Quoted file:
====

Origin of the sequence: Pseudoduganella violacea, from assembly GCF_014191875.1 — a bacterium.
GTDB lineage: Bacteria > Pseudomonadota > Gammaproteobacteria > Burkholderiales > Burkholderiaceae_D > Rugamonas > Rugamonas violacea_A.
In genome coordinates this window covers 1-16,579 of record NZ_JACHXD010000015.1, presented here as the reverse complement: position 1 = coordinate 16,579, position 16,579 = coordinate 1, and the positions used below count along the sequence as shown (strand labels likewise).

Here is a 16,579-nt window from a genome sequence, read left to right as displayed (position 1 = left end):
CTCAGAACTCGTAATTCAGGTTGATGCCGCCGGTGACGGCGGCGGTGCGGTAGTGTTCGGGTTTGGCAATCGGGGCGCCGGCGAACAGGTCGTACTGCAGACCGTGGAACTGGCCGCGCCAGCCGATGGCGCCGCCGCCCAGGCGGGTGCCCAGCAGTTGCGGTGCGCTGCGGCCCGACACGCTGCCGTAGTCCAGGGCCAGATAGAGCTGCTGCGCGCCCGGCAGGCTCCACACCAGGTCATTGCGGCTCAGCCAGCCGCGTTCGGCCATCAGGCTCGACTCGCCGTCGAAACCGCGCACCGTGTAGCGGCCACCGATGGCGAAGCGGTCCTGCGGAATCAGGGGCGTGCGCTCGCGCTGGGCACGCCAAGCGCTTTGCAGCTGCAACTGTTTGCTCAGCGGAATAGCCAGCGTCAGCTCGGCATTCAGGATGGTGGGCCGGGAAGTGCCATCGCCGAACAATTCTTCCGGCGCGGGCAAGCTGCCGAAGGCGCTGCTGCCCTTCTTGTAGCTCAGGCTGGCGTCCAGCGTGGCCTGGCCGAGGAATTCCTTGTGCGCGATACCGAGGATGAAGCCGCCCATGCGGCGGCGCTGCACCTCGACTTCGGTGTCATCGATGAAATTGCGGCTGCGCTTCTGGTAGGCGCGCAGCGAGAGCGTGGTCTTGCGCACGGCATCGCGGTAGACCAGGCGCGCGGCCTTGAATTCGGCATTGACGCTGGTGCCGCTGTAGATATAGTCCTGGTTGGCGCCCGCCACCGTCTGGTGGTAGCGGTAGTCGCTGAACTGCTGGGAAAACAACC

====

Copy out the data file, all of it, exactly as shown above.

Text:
Origin of the sequence: Pseudoduganella violacea, from assembly GCF_014191875.1 — a bacterium.
GTDB lineage: Bacteria > Pseudomonadota > Gammaproteobacteria > Burkholderiales > Burkholderiaceae_D > Rugamonas > Rugamonas violacea_A.
In genome coordinates this window covers 1-16,579 of record NZ_JACHXD010000015.1, presented here as the reverse complement: position 1 = coordinate 16,579, position 16,579 = coordinate 1, and the positions used below count along the sequence as shown (strand labels likewise).

Here is a 16,579-nt window from a genome sequence, read left to right as displayed (position 1 = left end):
CTCAGAACTCGTAATTCAGGTTGATGCCGCCGGTGACGGCGGCGGTGCGGTAGTGTTCGGGTTTGGCAATCGGGGCGCCGGCGAACAGGTCGTACTGCAGACCGTGGAACTGGCCGCGCCAGCCGATGGCGCCGCCGCCCAGGCGGGTGCCCAGCAGTTGCGGTGCGCTGCGGCCCGACACGCTGCCGTAGTCCAGGGCCAGATAGAGCTGCTGCGCGCCCGGCAGGCTCCACACCAGGTCATTGCGGCTCAGCCAGCCGCGTTCGGCCATCAGGCTCGACTCGCCGTCGAAACCGCGCACCGTGTAGCGGCCACCGATGGCGAAGCGGTCCTGCGGAATCAGGGGCGTGCGCTCGCGCTGGGCACGCCAAGCGCTTTGCAGCTGCAACTGTTTGCTCAGCGGAATAGCCAGCGTCAGCTCGGCATTCAGGATGGTGGGCCGGGAAGTGCCATCGCCGAACAATTCTTCCGGCGCGGGCAAGCTGCCGAAGGCGCTGCTGCCCTTCTTGTAGCTCAGGCTGGCGTCCAGCGTGGCCTGGCCGAGGAATTCCTTGTGCGCGATACCGAGGATGAAGCCGCCCATGCGGCGGCGCTGCACCTCGACTTCGGTGTCATCGATGAAATTGCGGCTGCGCTTCTGGTAGGCGCGCAGCGAGAGCGTGGTCTTGCGCACGGCATCGCGGTAGACCAGGCGCGCGGCCTTGAATTCGGCATTGACGCTGGTGCCGCTGTAGATATAGTCCTGGTTGGCGCCCGCCACCGTCTGGTGGTAGCGGTAGTCGCTGAACTGCTGGGAAAACAACC